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the original source of all riches,” would introduce a most important change in the views of men with regard to wealth, and to the purposes to which it ought to be applied; and would produce a benign influence On . the movements of the Christian, and the moral WOrld.
2. Riches are given as a trust to be employed in the service of God, and for the good of men.
It is evident, from the very nature of the Divine Being, that wealth when bestowed, was intended to be used in accordance with his will, and in subserviency to the accomplishments, of his designs, in the moral government of the world. In conducting the affairs of the moral system, human beings are the agents he most frequently employs; and the wealth he has put into their hands, has a powerful influence, in accomplishing purposes either good or bad, according to the disposition of the agents. If he has intended, as his word declares, that the revelations of his will, should be made known throughout the world, and that “the gospel should be preached to every creature;” money is one of the grand means by which this important object is to be accomplished; and, in the present state and constitution of the world, or, according to the fixed principles of the Divine Government, it is impossible that, without this mean, such a design can be brought into effect.* If he has distributed wealth in different proportions, to different individuals, and, if it is his intention to communicate happiness to his creatures, and that a certain proportion of his bounty should be enjoyed by all; then, it must evidently be his will, that those who abound in riches, should “be o to. COmmunicate,” and to impart a certain portion of them to those who are in need. Hence it is commanded,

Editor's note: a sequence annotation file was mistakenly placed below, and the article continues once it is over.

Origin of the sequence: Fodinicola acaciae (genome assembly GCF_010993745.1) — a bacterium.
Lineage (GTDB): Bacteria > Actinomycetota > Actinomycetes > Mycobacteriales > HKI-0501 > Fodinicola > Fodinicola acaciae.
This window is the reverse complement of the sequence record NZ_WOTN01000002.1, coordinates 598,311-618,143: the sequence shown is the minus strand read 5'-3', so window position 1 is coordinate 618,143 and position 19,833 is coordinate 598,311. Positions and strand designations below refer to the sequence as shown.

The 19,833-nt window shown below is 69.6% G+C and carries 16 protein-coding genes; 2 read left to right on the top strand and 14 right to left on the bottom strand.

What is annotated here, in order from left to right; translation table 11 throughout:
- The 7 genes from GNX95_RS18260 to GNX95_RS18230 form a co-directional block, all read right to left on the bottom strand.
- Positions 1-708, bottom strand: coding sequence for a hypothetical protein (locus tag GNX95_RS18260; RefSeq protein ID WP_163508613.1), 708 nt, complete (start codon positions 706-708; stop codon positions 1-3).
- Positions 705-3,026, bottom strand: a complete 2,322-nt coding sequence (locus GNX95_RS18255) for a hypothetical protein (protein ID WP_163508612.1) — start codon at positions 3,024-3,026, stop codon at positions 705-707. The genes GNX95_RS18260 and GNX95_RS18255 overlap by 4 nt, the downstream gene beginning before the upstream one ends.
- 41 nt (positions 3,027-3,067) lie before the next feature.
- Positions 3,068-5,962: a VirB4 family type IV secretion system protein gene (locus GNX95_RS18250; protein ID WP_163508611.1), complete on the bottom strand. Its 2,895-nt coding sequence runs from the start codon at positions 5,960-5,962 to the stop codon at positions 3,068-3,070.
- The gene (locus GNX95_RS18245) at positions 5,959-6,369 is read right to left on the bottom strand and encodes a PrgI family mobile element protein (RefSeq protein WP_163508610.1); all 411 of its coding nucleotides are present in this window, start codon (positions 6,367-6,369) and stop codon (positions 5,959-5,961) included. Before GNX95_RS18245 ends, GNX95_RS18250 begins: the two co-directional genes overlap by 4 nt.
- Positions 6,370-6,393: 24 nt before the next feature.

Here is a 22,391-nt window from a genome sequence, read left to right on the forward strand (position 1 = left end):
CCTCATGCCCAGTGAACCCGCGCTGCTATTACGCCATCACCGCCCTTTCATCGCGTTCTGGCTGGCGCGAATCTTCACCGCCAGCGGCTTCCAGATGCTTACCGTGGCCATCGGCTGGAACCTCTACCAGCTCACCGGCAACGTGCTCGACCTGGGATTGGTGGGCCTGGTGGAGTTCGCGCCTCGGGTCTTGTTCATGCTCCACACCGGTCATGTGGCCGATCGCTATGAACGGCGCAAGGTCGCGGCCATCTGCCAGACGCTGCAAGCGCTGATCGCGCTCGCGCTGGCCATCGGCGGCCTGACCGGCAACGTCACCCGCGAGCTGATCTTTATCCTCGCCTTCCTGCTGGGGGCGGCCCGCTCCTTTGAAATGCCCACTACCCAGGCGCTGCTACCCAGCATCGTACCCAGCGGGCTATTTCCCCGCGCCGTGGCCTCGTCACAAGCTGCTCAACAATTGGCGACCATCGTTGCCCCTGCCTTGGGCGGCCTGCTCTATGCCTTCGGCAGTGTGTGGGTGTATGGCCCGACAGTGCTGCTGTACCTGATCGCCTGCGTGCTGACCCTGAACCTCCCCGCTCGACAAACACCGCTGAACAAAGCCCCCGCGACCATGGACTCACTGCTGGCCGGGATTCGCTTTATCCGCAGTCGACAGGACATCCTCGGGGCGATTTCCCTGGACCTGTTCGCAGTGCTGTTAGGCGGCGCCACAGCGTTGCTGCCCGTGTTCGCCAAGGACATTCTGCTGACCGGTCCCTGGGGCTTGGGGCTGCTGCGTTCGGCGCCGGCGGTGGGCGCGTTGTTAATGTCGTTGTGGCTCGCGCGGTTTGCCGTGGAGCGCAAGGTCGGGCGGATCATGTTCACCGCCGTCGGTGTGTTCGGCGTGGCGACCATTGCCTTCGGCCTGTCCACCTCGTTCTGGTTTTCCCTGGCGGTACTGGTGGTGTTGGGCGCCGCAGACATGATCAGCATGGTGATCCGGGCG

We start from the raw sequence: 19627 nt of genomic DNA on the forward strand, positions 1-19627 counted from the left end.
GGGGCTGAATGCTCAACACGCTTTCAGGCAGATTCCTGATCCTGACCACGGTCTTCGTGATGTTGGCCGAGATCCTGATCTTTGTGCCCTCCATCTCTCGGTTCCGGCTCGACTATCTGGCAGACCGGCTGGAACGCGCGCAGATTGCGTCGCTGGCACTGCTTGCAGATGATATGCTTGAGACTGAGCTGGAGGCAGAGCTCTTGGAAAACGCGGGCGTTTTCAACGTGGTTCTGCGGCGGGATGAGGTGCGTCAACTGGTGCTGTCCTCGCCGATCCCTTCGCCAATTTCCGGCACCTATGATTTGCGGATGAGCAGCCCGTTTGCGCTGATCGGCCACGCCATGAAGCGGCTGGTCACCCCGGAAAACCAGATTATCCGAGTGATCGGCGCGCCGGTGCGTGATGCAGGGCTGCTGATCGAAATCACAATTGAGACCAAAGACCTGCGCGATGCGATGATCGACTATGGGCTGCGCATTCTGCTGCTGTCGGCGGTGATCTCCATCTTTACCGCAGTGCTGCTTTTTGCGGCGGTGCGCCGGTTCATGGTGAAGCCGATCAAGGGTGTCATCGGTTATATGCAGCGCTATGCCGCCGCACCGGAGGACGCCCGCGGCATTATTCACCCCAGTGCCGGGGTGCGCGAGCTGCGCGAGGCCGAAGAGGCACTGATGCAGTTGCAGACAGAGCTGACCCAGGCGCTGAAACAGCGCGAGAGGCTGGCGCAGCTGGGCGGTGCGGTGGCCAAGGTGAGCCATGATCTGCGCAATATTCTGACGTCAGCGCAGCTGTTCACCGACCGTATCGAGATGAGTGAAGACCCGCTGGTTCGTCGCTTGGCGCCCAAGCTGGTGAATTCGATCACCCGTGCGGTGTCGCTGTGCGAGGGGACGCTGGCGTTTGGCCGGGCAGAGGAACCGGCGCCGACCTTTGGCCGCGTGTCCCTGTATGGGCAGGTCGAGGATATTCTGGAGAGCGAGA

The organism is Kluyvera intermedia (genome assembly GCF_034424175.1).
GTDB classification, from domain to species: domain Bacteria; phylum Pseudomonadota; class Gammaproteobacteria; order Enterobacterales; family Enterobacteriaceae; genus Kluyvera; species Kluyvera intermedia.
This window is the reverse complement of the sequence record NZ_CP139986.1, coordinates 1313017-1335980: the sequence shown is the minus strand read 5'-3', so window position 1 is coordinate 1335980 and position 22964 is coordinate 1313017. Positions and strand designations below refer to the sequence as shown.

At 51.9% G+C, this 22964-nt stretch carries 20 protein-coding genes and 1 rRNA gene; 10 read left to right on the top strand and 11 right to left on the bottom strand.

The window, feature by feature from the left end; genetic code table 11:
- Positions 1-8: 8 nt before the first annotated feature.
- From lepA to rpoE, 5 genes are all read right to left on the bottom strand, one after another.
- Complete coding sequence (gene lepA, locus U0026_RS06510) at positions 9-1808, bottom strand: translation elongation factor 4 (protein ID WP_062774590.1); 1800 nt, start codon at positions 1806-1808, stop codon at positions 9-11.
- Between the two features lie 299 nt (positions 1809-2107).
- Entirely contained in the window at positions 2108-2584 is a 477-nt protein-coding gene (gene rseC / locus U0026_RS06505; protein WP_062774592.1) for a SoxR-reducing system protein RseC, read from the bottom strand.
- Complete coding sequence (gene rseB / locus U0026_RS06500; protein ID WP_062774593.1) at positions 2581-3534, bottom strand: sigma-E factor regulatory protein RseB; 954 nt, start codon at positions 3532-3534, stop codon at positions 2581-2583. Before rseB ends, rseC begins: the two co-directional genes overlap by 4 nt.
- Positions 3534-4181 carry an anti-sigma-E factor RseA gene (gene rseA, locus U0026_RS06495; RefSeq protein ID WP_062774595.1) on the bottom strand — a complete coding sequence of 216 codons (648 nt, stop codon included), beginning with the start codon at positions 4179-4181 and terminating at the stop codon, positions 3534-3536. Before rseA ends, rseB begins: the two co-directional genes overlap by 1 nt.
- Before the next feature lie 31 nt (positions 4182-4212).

• From what we know of the plan of the Divine government, we have no reason to believe, that any miraculous interposition will take place to effectuate the objects to which I allude. See Chapter VI.
“if thy brother be waxen poor, and fallen into decay, then thou shalt relieve him. Thou shalt open thy hand wide, and shalt surely lend him sufficient for his need in that which he wanteth.” “He that hath pity upon the poor, lendeth unto the Lord; and that which he hath given, will he repay him again.” “Blessed is he that considereth the poor, the Lord will deliver him in the time of trouble.” “Charge them that are rich in this world, that they do good, that they be rich in good works, ready to distribute, and willing to communicate.” Such injunctions are laid upon the wealthy, not as a tax or a burden, but for the purpose of calling forth into exercise the principle of benevolence; of promoting a reciprocal interchange of kindly affections and good offices between man and man; and for demonstrating the truth and efficacy of our Saviour's Divine maxim, “it is more blessed to give, than to receive.” - - Now, if riches, instead of being applied, in part, to such purposes as now stated, are devoted solely to base and selfish ends, to sensual gratification, to foster a passion for worldly splendor and aggrandizement, or to subserve the purposes of bribery, political rancor, or party spirit—they are consecrated to objects directly opposite to those which God has commanded, and determined to accomplish; and, consequently, have a tendency to frustrate, if it were possible, the plan of Divine Benevolence, and the regeneration of the world. Since riches, then, are committed to us, as a trust from God, to be employed in his service and according to his will, every one who dares to devote them solely to such sinister purposes, must be considered as trampling on the authority of his Maker, and setting at defiance the laws of Him, whose sovereign will all the elements of nature, and all the hosts of heaven obey; and, consequently, subjects himself to the infliction of the *ning, denounced against such in the Divine word. t o Our Saviour illustrates these positions in the parable of the nobleman, who delivered to his servants tenpounds, with the charge, “occupy till I come,” and in